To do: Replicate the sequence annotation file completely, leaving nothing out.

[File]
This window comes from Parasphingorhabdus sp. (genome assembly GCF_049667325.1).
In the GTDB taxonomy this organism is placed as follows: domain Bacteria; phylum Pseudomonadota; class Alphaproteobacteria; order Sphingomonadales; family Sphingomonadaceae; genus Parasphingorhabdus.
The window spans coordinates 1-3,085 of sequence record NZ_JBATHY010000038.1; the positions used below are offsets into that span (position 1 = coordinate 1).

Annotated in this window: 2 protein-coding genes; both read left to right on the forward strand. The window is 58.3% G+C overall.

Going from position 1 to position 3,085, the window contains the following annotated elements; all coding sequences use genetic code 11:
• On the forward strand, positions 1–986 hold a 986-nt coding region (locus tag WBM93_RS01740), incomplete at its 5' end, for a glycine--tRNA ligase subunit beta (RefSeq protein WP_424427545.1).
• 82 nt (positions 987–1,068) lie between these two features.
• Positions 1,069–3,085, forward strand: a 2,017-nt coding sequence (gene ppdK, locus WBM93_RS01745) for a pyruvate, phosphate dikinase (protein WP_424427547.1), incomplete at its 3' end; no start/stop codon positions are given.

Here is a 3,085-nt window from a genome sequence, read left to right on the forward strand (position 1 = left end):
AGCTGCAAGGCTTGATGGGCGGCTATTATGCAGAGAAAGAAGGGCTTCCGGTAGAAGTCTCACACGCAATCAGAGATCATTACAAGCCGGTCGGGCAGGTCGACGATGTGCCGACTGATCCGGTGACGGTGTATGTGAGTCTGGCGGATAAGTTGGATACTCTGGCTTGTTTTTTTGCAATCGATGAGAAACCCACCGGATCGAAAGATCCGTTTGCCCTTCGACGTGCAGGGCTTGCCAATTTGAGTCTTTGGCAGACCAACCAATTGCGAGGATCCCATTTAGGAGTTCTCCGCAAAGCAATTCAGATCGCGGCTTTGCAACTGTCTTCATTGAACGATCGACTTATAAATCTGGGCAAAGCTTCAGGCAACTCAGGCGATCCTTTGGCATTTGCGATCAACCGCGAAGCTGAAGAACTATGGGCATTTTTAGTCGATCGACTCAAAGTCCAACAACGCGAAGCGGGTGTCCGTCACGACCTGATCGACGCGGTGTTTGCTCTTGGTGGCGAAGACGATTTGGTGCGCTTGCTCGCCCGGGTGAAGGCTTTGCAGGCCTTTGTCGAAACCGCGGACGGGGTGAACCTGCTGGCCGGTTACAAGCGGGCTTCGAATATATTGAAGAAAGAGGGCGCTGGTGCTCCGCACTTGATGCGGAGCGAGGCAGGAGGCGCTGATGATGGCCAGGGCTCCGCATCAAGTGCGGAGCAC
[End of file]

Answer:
This window comes from Parasphingorhabdus sp. (genome assembly GCF_049667325.1).
In the GTDB taxonomy this organism is placed as follows: domain Bacteria; phylum Pseudomonadota; class Alphaproteobacteria; order Sphingomonadales; family Sphingomonadaceae; genus Parasphingorhabdus.
The window spans coordinates 1-3,085 of sequence record NZ_JBATHY010000038.1; the positions used below are offsets into that span (position 1 = coordinate 1).

Annotated in this window: 2 protein-coding genes; both read left to right on the forward strand. The window is 58.3% G+C overall.

Going from position 1 to position 3,085, the window contains the following annotated elements; all coding sequences use genetic code 11:
• On the forward strand, positions 1–986 hold a 986-nt coding region (locus tag WBM93_RS01740), incomplete at its 5' end, for a glycine--tRNA ligase subunit beta (RefSeq protein WP_424427545.1).
• 82 nt (positions 987–1,068) lie between these two features.
• Positions 1,069–3,085, forward strand: a 2,017-nt coding sequence (gene ppdK, locus WBM93_RS01745) for a pyruvate, phosphate dikinase (protein WP_424427547.1), incomplete at its 3' end; no start/stop codon positions are given.

Here is a 3,085-nt window from a genome sequence, read left to right on the forward strand (position 1 = left end):
AGCTGCAAGGCTTGATGGGCGGCTATTATGCAGAGAAAGAAGGGCTTCCGGTAGAAGTCTCACACGCAATCAGAGATCATTACAAGCCGGTCGGGCAGGTCGACGATGTGCCGACTGATCCGGTGACGGTGTATGTGAGTCTGGCGGATAAGTTGGATACTCTGGCTTGTTTTTTTGCAATCGATGAGAAACCCACCGGATCGAAAGATCCGTTTGCCCTTCGACGTGCAGGGCTTGCCAATTTGAGTCTTTGGCAGACCAACCAATTGCGAGGATCCCATTTAGGAGTTCTCCGCAAAGCAATTCAGATCGCGGCTTTGCAACTGTCTTCATTGAACGATCGACTTATAAATCTGGGCAAAGCTTCAGGCAACTCAGGCGATCCTTTGGCATTTGCGATCAACCGCGAAGCTGAAGAACTATGGGCATTTTTAGTCGATCGACTCAAAGTCCAACAACGCGAAGCGGGTGTCCGTCACGACCTGATCGACGCGGTGTTTGCTCTTGGTGGCGAAGACGATTTGGTGCGCTTGCTCGCCCGGGTGAAGGCTTTGCAGGCCTTTGTCGAAACCGCGGACGGGGTGAACCTGCTGGCCGGTTACAAGCGGGCTTCGAATATATTGAAGAAAGAGGGCGCTGGTGCTCCGCACTTGATGCGGAGCGAGGCAGGAGGCGCTGATGATGGCCAGGGCTCCGCATCAAGTGCGGAGCAC